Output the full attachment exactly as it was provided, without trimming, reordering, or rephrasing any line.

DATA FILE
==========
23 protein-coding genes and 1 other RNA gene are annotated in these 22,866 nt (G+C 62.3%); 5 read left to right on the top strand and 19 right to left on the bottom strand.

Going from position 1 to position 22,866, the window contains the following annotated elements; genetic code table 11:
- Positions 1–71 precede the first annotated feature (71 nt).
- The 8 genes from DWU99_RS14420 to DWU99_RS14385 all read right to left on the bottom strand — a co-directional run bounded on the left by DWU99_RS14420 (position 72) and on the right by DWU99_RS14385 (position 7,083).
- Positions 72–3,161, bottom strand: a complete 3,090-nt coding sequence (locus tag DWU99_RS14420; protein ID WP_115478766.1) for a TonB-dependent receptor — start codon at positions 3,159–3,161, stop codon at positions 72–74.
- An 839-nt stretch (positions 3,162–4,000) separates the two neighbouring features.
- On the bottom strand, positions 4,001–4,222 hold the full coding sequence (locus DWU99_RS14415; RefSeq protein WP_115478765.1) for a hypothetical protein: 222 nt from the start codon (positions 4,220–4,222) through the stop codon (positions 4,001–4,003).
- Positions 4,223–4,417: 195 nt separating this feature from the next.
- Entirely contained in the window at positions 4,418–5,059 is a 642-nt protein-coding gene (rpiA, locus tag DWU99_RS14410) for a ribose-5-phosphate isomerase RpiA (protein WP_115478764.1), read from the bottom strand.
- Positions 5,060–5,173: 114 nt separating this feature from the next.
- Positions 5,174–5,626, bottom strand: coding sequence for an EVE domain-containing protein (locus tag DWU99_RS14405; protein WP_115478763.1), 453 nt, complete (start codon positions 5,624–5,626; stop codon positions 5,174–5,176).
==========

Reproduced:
23 protein-coding genes and 1 other RNA gene are annotated in these 22,866 nt (G+C 62.3%); 5 read left to right on the top strand and 19 right to left on the bottom strand.

Going from position 1 to position 22,866, the window contains the following annotated elements; genetic code table 11:
- Positions 1–71 precede the first annotated feature (71 nt).
- The 8 genes from DWU99_RS14420 to DWU99_RS14385 all read right to left on the bottom strand — a co-directional run bounded on the left by DWU99_RS14420 (position 72) and on the right by DWU99_RS14385 (position 7,083).
- Positions 72–3,161, bottom strand: a complete 3,090-nt coding sequence (locus tag DWU99_RS14420; protein ID WP_115478766.1) for a TonB-dependent receptor — start codon at positions 3,159–3,161, stop codon at positions 72–74.
- An 839-nt stretch (positions 3,162–4,000) separates the two neighbouring features.
- On the bottom strand, positions 4,001–4,222 hold the full coding sequence (locus DWU99_RS14415; RefSeq protein WP_115478765.1) for a hypothetical protein: 222 nt from the start codon (positions 4,220–4,222) through the stop codon (positions 4,001–4,003).
- Positions 4,223–4,417: 195 nt separating this feature from the next.
- Entirely contained in the window at positions 4,418–5,059 is a 642-nt protein-coding gene (rpiA, locus tag DWU99_RS14410) for a ribose-5-phosphate isomerase RpiA (protein WP_115478764.1), read from the bottom strand.
- Positions 5,060–5,173: 114 nt separating this feature from the next.
- Positions 5,174–5,626, bottom strand: coding sequence for an EVE domain-containing protein (locus tag DWU99_RS14405; protein WP_115478763.1), 453 nt, complete (start codon positions 5,624–5,626; stop codon positions 5,174–5,176).